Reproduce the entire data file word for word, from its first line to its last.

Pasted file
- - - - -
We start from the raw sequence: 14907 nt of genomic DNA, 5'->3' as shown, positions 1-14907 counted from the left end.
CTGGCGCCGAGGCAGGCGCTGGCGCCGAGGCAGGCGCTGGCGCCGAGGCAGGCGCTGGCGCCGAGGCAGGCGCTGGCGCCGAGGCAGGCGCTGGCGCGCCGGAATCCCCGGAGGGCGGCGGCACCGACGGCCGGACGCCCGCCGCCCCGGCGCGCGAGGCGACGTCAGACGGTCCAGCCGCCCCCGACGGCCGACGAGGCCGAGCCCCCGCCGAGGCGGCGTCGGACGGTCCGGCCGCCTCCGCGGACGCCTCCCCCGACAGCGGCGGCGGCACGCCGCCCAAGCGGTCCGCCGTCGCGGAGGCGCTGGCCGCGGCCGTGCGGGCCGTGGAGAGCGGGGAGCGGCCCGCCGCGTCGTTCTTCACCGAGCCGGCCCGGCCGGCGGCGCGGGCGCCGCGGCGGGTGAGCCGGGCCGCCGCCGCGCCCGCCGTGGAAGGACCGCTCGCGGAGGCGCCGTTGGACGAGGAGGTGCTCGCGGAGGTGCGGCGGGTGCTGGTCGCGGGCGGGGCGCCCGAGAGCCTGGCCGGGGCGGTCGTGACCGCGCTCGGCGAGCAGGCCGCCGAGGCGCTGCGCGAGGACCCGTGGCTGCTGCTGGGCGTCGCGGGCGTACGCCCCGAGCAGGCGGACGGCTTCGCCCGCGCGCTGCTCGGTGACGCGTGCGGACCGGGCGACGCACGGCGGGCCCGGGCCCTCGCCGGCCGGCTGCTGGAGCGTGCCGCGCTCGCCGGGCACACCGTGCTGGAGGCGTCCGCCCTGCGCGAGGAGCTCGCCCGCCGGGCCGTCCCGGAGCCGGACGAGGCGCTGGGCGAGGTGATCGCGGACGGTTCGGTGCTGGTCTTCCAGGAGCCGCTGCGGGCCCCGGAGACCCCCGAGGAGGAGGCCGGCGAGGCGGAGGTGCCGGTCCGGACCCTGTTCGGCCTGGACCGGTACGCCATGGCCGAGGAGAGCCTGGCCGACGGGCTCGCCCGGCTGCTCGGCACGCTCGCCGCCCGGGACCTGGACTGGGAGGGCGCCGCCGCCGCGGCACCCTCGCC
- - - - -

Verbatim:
We start from the raw sequence: 14907 nt of genomic DNA, 5'->3' as shown, positions 1-14907 counted from the left end.
CTGGCGCCGAGGCAGGCGCTGGCGCCGAGGCAGGCGCTGGCGCCGAGGCAGGCGCTGGCGCCGAGGCAGGCGCTGGCGCCGAGGCAGGCGCTGGCGCGCCGGAATCCCCGGAGGGCGGCGGCACCGACGGCCGGACGCCCGCCGCCCCGGCGCGCGAGGCGACGTCAGACGGTCCAGCCGCCCCCGACGGCCGACGAGGCCGAGCCCCCGCCGAGGCGGCGTCGGACGGTCCGGCCGCCTCCGCGGACGCCTCCCCCGACAGCGGCGGCGGCACGCCGCCCAAGCGGTCCGCCGTCGCGGAGGCGCTGGCCGCGGCCGTGCGGGCCGTGGAGAGCGGGGAGCGGCCCGCCGCGTCGTTCTTCACCGAGCCGGCCCGGCCGGCGGCGCGGGCGCCGCGGCGGGTGAGCCGGGCCGCCGCCGCGCCCGCCGTGGAAGGACCGCTCGCGGAGGCGCCGTTGGACGAGGAGGTGCTCGCGGAGGTGCGGCGGGTGCTGGTCGCGGGCGGGGCGCCCGAGAGCCTGGCCGGGGCGGTCGTGACCGCGCTCGGCGAGCAGGCCGCCGAGGCGCTGCGCGAGGACCCGTGGCTGCTGCTGGGCGTCGCGGGCGTACGCCCCGAGCAGGCGGACGGCTTCGCCCGCGCGCTGCTCGGTGACGCGTGCGGACCGGGCGACGCACGGCGGGCCCGGGCCCTCGCCGGCCGGCTGCTGGAGCGTGCCGCGCTCGCCGGGCACACCGTGCTGGAGGCGTCCGCCCTGCGCGAGGAGCTCGCCCGCCGGGCCGTCCCGGAGCCGGACGAGGCGCTGGGCGAGGTGATCGCGGACGGTTCGGTGCTGGTCTTCCAGGAGCCGCTGCGGGCCCCGGAGACCCCCGAGGAGGAGGCCGGCGAGGCGGAGGTGCCGGTCCGGACCCTGTTCGGCCTGGACCGGTACGCCATGGCCGAGGAGAGCCTGGCCGACGGGCTCGCCCGGCTGCTCGGCACGCTCGCCGCCCGGGACCTGGACTGGGAGGGCGCCGCCGCCGCGGCACCCTCGCC